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Through A Generational Lens

How photography brings together teens and older adults to share their passions


The older adults gathered in the sunny reception room on a Saturday afternoon, some entering on their own, a few gripping walkers, a handful in wheelchairs. Soon the enthusiastic high school students joined them, bringing homemade corsages and boutonnieres for their new friends.

The two generations came together to celebrate a unique photography exhibition at Woodbury Senior Living in Woodbury, Minn., a continuing care campus offering traditional care, rehabilitation, assisted living and memory care. A myriad of photos of the older adults, taken by the high school students during a previous meeting, adorned the walls of the senior living residence.

“One day last fall, I posed a ‘question of the day’ to the residents: What kind of art do you prefer? The majority mentioned photography,” said Chad Worner, a certified music therapist at Woodbury Senior Living. “So I reached out to AP art teacher Chris Dease at Woodbury Senior High School, which happens to be next door to our residence, about the possibility of having her students display some of their photography for us.”

Stars of the Photography Show    

“When Chad approached me with his idea I thought that was great, but I decided it could be more interesting for the students to take photos of the residents and then have an art show that the older adults were the ‘stars’ of,” said Dease. “The experience would offer the opportunity for the students to get to know the older adults and interact with them, and in return, the older adults would get to know our students.”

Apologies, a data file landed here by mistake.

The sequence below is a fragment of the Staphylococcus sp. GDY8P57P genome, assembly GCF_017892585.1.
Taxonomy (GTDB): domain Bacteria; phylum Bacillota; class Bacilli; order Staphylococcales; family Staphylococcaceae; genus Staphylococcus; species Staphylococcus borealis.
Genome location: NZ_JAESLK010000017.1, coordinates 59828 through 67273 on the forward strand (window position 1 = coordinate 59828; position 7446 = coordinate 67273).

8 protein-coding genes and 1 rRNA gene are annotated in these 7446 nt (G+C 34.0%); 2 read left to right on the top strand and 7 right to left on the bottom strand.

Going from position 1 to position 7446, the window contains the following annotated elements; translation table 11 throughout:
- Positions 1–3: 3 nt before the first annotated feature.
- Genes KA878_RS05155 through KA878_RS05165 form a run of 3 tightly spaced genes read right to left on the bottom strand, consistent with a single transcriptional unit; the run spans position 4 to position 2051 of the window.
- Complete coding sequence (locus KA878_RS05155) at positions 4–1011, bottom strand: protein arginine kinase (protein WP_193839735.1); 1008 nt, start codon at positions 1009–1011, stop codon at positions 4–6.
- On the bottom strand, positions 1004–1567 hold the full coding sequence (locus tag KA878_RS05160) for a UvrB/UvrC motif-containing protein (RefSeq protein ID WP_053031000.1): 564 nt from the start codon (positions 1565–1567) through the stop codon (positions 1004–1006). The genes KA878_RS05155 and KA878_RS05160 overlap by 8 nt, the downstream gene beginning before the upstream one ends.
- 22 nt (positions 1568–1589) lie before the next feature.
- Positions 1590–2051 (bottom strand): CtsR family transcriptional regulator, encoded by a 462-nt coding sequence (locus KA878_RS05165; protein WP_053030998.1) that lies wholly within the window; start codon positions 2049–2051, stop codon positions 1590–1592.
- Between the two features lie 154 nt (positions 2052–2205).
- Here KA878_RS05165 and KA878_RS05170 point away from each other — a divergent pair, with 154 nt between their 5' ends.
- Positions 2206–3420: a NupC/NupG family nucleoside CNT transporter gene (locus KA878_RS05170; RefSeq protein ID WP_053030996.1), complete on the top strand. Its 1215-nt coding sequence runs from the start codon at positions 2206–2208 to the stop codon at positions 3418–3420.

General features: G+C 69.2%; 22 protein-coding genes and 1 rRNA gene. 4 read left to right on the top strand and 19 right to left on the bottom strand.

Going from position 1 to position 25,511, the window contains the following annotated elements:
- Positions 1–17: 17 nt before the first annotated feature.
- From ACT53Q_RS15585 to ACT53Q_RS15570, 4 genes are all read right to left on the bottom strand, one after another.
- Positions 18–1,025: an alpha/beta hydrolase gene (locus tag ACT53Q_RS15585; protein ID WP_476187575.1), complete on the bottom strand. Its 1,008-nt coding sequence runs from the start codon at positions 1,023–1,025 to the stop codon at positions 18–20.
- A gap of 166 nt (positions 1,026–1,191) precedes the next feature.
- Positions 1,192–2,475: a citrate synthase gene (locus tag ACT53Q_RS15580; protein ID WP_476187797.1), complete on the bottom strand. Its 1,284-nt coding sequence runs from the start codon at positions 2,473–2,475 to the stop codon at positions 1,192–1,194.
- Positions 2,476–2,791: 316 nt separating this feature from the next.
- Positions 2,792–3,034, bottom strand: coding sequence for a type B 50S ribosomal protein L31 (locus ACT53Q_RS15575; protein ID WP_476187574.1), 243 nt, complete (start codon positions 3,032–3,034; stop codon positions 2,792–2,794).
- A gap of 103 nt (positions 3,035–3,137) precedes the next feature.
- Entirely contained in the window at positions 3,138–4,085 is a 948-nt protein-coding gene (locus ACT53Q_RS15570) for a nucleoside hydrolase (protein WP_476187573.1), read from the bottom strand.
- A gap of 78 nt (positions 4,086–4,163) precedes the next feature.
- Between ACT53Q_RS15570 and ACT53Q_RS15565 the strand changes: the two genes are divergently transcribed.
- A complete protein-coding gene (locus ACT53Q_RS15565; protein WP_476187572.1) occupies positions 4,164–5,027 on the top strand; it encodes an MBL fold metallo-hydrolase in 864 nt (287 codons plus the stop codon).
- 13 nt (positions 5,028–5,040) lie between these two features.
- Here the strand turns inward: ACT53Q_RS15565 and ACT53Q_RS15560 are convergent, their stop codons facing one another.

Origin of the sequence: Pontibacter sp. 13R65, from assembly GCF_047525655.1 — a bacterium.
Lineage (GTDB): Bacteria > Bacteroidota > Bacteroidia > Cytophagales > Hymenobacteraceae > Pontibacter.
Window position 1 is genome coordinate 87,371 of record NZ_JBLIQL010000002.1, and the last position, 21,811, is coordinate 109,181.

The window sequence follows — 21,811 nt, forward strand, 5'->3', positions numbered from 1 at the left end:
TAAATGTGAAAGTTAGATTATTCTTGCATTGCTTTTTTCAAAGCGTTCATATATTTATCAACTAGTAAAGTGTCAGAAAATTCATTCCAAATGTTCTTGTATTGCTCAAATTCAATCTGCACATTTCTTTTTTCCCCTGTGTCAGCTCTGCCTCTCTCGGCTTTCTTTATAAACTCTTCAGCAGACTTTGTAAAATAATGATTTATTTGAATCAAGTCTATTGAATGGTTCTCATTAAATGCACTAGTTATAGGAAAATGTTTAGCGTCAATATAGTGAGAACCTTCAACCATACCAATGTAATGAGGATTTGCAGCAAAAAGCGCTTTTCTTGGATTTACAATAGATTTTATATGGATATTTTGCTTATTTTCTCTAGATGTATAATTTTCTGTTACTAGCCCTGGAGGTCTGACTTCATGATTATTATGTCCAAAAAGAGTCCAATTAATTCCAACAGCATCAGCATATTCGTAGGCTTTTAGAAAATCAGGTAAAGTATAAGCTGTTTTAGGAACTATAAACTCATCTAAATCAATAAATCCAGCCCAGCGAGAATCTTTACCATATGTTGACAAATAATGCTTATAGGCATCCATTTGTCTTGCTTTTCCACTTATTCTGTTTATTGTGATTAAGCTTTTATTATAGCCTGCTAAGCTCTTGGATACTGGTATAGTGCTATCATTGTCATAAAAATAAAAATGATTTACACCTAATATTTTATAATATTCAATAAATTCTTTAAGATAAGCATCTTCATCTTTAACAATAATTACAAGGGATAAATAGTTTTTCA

Worner made a list of what he saw as passions in each of the older adults. At the high school, the students studied what they found out and then chose their photography model. Not long after, the students paid a visit to the residence.

‘I Made a New Friend’

Senior Kate Johnson jumped on the chance to participate in the intergenerational photography project. “I was excited because I hadn’t really gone out into the public and taken pictures, so I knew it would be a different experience,” Johnson said. “I was also nervous to meet my elder, Ardy.”

Ardy Luconic’s passion is art. She welcomed Johnson with open arms and a big hug, sharing what kind of art she likes to make — pen and ink drawing and watercolor painting.

“Ardy’s art lines her walls and it’s just amazing,” Johnson said. “She wanted to know about the art I do. I told her I like ceramics the best, and she showed me some of her clay and porcelain work, which was also amazing. I sat next to her on her couch and she put her arm around me. It felt good to be there. I made a new friend.”

Luconic enjoyed talking about art with Johnson. “I’ve loved to draw since I was a little girl; I always had a pencil and pad with me,” Luconic said. “We didn’t have art classes in high school, but I was the art editor of the yearbook and did all the drawings. Every Christmas, I’d ask my husband for paints. Then when I was 59 years old, I joined an art club in northern Minnesota; one technique I learned with pen and ink is to go back in and add a watercolor wash.”